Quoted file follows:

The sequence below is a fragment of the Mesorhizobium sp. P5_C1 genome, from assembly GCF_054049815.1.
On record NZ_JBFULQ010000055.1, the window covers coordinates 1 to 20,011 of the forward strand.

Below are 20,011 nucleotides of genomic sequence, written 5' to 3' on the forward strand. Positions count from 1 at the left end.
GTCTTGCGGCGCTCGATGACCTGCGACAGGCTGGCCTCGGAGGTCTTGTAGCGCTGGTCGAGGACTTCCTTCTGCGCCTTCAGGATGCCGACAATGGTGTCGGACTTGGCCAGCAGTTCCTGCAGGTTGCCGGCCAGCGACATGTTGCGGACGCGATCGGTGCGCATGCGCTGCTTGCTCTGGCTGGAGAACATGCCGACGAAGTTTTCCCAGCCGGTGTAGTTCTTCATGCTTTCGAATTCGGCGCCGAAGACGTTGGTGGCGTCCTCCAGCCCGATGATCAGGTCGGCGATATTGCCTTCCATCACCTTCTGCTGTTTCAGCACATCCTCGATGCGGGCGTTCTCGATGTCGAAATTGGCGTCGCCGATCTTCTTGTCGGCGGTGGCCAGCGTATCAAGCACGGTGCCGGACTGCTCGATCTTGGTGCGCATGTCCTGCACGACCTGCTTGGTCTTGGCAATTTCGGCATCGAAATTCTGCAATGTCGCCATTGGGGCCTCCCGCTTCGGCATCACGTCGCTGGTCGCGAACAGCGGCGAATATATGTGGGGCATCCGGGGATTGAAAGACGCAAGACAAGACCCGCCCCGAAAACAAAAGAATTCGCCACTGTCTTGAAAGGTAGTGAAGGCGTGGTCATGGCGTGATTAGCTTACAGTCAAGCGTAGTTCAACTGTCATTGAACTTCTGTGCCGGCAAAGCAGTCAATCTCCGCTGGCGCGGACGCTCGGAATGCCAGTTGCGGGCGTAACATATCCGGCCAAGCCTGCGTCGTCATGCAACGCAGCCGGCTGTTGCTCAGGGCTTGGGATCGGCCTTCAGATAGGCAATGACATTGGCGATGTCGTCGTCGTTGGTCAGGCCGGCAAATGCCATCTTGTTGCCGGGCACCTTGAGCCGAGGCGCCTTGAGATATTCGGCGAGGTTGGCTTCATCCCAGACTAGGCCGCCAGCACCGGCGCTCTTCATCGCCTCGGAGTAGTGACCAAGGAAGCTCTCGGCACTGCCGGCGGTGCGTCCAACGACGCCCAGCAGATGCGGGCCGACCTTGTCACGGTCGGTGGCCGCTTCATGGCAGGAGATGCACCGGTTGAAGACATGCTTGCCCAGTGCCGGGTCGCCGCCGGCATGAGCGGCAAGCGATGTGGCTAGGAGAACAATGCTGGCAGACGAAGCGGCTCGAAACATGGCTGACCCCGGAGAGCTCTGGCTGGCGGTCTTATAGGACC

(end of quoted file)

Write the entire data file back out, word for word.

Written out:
The sequence below is a fragment of the Mesorhizobium sp. P5_C1 genome, from assembly GCF_054049815.1.
On record NZ_JBFULQ010000055.1, the window covers coordinates 1 to 20,011 of the forward strand.

Below are 20,011 nucleotides of genomic sequence, written 5' to 3' on the forward strand. Positions count from 1 at the left end.
GTCTTGCGGCGCTCGATGACCTGCGACAGGCTGGCCTCGGAGGTCTTGTAGCGCTGGTCGAGGACTTCCTTCTGCGCCTTCAGGATGCCGACAATGGTGTCGGACTTGGCCAGCAGTTCCTGCAGGTTGCCGGCCAGCGACATGTTGCGGACGCGATCGGTGCGCATGCGCTGCTTGCTCTGGCTGGAGAACATGCCGACGAAGTTTTCCCAGCCGGTGTAGTTCTTCATGCTTTCGAATTCGGCGCCGAAGACGTTGGTGGCGTCCTCCAGCCCGATGATCAGGTCGGCGATATTGCCTTCCATCACCTTCTGCTGTTTCAGCACATCCTCGATGCGGGCGTTCTCGATGTCGAAATTGGCGTCGCCGATCTTCTTGTCGGCGGTGGCCAGCGTATCAAGCACGGTGCCGGACTGCTCGATCTTGGTGCGCATGTCCTGCACGACCTGCTTGGTCTTGGCAATTTCGGCATCGAAATTCTGCAATGTCGCCATTGGGGCCTCCCGCTTCGGCATCACGTCGCTGGTCGCGAACAGCGGCGAATATATGTGGGGCATCCGGGGATTGAAAGACGCAAGACAAGACCCGCCCCGAAAACAAAAGAATTCGCCACTGTCTTGAAAGGTAGTGAAGGCGTGGTCATGGCGTGATTAGCTTACAGTCAAGCGTAGTTCAACTGTCATTGAACTTCTGTGCCGGCAAAGCAGTCAATCTCCGCTGGCGCGGACGCTCGGAATGCCAGTTGCGGGCGTAACATATCCGGCCAAGCCTGCGTCGTCATGCAACGCAGCCGGCTGTTGCTCAGGGCTTGGGATCGGCCTTCAGATAGGCAATGACATTGGCGATGTCGTCGTCGTTGGTCAGGCCGGCAAATGCCATCTTGTTGCCGGGCACCTTGAGCCGAGGCGCCTTGAGATATTCGGCGAGGTTGGCTTCATCCCAGACTAGGCCGCCAGCACCGGCGCTCTTCATCGCCTCGGAGTAGTGACCAAGGAAGCTCTCGGCACTGCCGGCGGTGCGTCCAACGACGCCCAGCAGATGCGGGCCGACCTTGTCACGGTCGGTGGCCGCTTCATGGCAGGAGATGCACCGGTTGAAGACATGCTTGCCCAGTGCCGGGTCGCCGCCGGCATGAGCGGCAAGCGATGTGGCTAGGAGAACAATGCTGGCAGACGAAGCGGCTCGAAACATGGCTGACCCCGGAGAGCTCTGGCTGGCGGTCTTATAGGACC